@Arona Daal: Which is why in game piracy controls are so awesome – because nobody picks it up, before it is too late. No scene will actually do quality control of their release.

  9. Dana says:

    Terrorists win ?

  10. bglamb says:

    Whilst I think that CD Project were quite correct in sending out legal threats to pirates after removing DRM from their products, I have to say I admire the size of their cajones to stand up and tell the community that they are going to stop like that.

    Big Hugz.

    • zaphod42 says:

      What about people the idiots who leave their wifi unsecured? Somebody could pirate the game off their connection, and they would have no way to prove their innocence. Except that its innocent until proven guilty, at least in the united states. Not sure what your laws are like over in the EU. An IP Address is not nearly enough to prove who it was that downloaded a file. Until you can prove beyond the shadow of a doubt that someone was the one responsible, you’re blackmailing people to get them to avoid a legal battle. Your choices are to pay a few hundred euros or a few thousand euros in legal defense. Even innocents would buckle, which is a travesty of justice. This has nothing to do with right or wrong.

    • bglamb says:

      Well there are several arguments against that, at the risk of retreading worn ground.

      For a start, I have trouble with the idea that innocent people would pay out. They are innocent until proven guilty, so your argument that they cannot be proven guilty is valid and, apparently, in support of my point. If they are sharing their internet connection with a pirate next door, then whilst a large fine seems harsh, it is still a problem that needs solving, and a solution to that problem.

      I don’t know much about court costs, but I’m pretty sure that if you’re innocent (and thus cannot be proved to be guilty), that you don’t have to pay anything.

      And for people so argumentative about the use of the word ‘theft’, they are quick to throw around the word ‘blackmail’.

    • Joshua says:

      The problem is that companies like Davenport-Lyons usually send their ‘evidence’ trough the mail as well. When a law firm tells you that this is solid evidence agianst you, you tend to go for the settlement option, even though you know that is not true.
      Especially if you happen to reside in a society where it feels as if it is money that wins cases: He who can hire the most expansive laywer wins. Since the costs + the potential damages are excessively high, people tend to go for the ‘safe’ option, since they feel there is no way in proving their innocence.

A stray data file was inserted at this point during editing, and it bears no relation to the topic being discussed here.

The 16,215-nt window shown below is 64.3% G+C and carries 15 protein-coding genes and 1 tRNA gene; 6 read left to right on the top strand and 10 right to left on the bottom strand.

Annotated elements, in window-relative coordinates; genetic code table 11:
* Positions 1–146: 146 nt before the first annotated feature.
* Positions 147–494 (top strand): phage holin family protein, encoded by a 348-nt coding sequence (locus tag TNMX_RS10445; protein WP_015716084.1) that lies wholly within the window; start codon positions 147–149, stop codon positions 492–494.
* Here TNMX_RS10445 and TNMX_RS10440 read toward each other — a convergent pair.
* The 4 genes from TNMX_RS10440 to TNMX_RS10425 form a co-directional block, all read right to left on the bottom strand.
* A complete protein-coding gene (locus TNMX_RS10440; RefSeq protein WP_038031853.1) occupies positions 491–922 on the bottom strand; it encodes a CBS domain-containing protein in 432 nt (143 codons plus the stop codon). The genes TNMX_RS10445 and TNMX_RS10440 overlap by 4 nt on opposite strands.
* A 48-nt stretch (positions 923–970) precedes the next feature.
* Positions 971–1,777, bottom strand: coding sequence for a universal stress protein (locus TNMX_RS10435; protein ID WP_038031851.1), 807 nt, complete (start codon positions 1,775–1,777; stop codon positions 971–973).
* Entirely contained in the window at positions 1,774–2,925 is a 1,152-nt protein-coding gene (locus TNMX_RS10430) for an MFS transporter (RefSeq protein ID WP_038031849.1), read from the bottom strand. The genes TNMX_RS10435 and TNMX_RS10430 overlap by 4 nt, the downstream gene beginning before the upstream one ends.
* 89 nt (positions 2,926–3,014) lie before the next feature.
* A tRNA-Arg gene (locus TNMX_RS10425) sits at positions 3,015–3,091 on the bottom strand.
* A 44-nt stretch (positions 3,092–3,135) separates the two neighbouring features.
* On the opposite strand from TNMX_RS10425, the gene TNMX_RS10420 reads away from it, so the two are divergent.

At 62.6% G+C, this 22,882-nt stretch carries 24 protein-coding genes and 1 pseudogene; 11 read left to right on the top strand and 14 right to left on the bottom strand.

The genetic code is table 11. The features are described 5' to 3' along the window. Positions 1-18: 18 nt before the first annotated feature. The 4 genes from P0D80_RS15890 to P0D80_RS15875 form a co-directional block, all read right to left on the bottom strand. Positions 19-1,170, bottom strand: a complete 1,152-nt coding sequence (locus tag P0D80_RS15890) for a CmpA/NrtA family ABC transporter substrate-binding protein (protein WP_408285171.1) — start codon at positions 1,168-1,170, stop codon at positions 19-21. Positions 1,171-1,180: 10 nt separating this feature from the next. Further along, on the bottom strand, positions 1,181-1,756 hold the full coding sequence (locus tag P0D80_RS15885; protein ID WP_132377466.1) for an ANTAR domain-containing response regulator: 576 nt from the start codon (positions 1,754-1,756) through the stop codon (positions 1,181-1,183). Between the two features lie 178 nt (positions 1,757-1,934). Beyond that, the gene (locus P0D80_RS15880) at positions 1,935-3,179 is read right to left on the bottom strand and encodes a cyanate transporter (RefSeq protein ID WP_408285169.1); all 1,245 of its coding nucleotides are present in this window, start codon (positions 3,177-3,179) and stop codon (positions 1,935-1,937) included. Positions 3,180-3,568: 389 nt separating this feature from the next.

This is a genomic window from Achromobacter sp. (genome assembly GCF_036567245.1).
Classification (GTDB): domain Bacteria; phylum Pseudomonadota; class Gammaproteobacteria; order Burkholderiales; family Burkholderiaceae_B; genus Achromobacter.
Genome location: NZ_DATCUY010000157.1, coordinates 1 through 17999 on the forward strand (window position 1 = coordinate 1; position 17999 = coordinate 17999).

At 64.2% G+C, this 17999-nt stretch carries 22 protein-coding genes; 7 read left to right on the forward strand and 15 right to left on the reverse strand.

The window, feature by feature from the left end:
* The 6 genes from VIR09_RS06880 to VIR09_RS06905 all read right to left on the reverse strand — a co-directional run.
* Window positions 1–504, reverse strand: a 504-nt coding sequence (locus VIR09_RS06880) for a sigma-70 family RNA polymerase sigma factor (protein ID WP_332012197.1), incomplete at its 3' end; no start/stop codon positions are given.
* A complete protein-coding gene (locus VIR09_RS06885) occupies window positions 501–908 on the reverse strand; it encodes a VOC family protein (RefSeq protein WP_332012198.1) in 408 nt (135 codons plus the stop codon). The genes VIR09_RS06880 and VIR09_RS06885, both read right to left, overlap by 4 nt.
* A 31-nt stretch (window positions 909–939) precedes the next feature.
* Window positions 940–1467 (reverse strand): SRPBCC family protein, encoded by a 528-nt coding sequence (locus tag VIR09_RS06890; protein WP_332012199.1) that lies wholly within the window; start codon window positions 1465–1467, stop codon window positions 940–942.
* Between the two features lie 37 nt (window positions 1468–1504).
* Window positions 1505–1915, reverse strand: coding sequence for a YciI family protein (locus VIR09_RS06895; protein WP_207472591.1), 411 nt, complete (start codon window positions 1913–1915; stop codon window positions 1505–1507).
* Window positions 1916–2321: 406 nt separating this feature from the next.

• Arona Daal says:

      “For a start, I have trouble with the idea that innocent people would pay out.”

      An old Friend of mine (lets call him Bob) once sold his Flat to another Family to buy a bigger House for his growing Family.
      The other Dude (Lets call him Bill) came back after 1 1/2 years and demanded from him to take the Flat back.

      Reason? All the other Owners in the Building had decided that the Roof could need some fixing,and that everyone had to pay his share.

      Now Bill claimed that Bob knew this before the Deal because he was the Dude paying the gardener (!) for the Rest of the flat owners in the Block,and therefore had to have extensive knowledge of the Status of the Roof (although he was never up there,and is not the slightest qualified in this regard).

      Bill was willing to go to Court,not only over the few thousand bucks he should have to spend on the Roof renovation
      ,but for a complete reversal of the Apartment Deal.

      The things Bill had going in his Favor were :
      - He threatened to produce a fake (!) Witness,witnessing Bob claiming to be unaware of any Problems with the building.
      - A wild Determination to get rid of this Deal to buy another Flat he found later.
      - a Law Insurance allowing him to get out of any Legal Conflict with a very low financial Risk (bill was quoted as saying “even if i loose ,it only costs me 130 Bucks l”).

      Bob paid off Bill.

      Why?
      - He had no law insurance
      - With the Case being about the Reversal of the Flat Sale,the “Streitwert” or Value of the Case rose to several hundred thousand Euros with the Lawyer Fees rising accordingly.
      - the Risk of loosing the Case only partially,could have easily cost several ten thousand Euro in Lawyer Fees only,forcing him to take back the Flat,abandoning his new,renovated by him,Home.